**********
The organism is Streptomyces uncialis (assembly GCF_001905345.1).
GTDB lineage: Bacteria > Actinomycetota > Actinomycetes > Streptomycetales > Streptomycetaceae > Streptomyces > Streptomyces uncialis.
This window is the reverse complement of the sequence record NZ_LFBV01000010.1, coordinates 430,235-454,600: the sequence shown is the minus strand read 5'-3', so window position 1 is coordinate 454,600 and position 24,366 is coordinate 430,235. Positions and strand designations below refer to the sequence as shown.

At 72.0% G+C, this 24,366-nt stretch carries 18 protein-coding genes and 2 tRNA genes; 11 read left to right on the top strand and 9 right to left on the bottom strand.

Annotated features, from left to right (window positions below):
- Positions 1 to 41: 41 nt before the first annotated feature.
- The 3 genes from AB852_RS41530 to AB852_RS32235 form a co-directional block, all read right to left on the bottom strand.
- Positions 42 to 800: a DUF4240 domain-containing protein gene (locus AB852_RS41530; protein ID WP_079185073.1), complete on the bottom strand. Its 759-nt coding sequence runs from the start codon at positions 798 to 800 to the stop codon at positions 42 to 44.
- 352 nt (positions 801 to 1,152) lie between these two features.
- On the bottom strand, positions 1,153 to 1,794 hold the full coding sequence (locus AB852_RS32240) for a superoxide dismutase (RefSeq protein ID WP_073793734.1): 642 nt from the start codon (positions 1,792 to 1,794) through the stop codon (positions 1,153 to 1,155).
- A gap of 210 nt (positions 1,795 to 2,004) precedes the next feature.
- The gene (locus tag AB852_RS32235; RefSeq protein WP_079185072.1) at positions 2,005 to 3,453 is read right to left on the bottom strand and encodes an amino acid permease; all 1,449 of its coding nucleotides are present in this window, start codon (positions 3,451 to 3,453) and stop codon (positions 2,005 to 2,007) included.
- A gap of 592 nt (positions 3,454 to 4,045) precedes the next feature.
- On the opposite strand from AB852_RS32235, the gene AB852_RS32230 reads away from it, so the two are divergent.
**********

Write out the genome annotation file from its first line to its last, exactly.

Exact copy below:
The organism is Streptomyces uncialis (assembly GCF_001905345.1).
GTDB lineage: Bacteria > Actinomycetota > Actinomycetes > Streptomycetales > Streptomycetaceae > Streptomyces > Streptomyces uncialis.
This window is the reverse complement of the sequence record NZ_LFBV01000010.1, coordinates 430,235-454,600: the sequence shown is the minus strand read 5'-3', so window position 1 is coordinate 454,600 and position 24,366 is coordinate 430,235. Positions and strand designations below refer to the sequence as shown.

At 72.0% G+C, this 24,366-nt stretch carries 18 protein-coding genes and 2 tRNA genes; 11 read left to right on the top strand and 9 right to left on the bottom strand.

Annotated features, from left to right (window positions below):
- Positions 1 to 41: 41 nt before the first annotated feature.
- The 3 genes from AB852_RS41530 to AB852_RS32235 form a co-directional block, all read right to left on the bottom strand.
- Positions 42 to 800: a DUF4240 domain-containing protein gene (locus AB852_RS41530; protein ID WP_079185073.1), complete on the bottom strand. Its 759-nt coding sequence runs from the start codon at positions 798 to 800 to the stop codon at positions 42 to 44.
- 352 nt (positions 801 to 1,152) lie between these two features.
- On the bottom strand, positions 1,153 to 1,794 hold the full coding sequence (locus AB852_RS32240) for a superoxide dismutase (RefSeq protein ID WP_073793734.1): 642 nt from the start codon (positions 1,792 to 1,794) through the stop codon (positions 1,153 to 1,155).
- A gap of 210 nt (positions 1,795 to 2,004) precedes the next feature.
- The gene (locus tag AB852_RS32235; RefSeq protein WP_079185072.1) at positions 2,005 to 3,453 is read right to left on the bottom strand and encodes an amino acid permease; all 1,449 of its coding nucleotides are present in this window, start codon (positions 3,451 to 3,453) and stop codon (positions 2,005 to 2,007) included.
- A gap of 592 nt (positions 3,454 to 4,045) precedes the next feature.
- On the opposite strand from AB852_RS32235, the gene AB852_RS32230 reads away from it, so the two are divergent.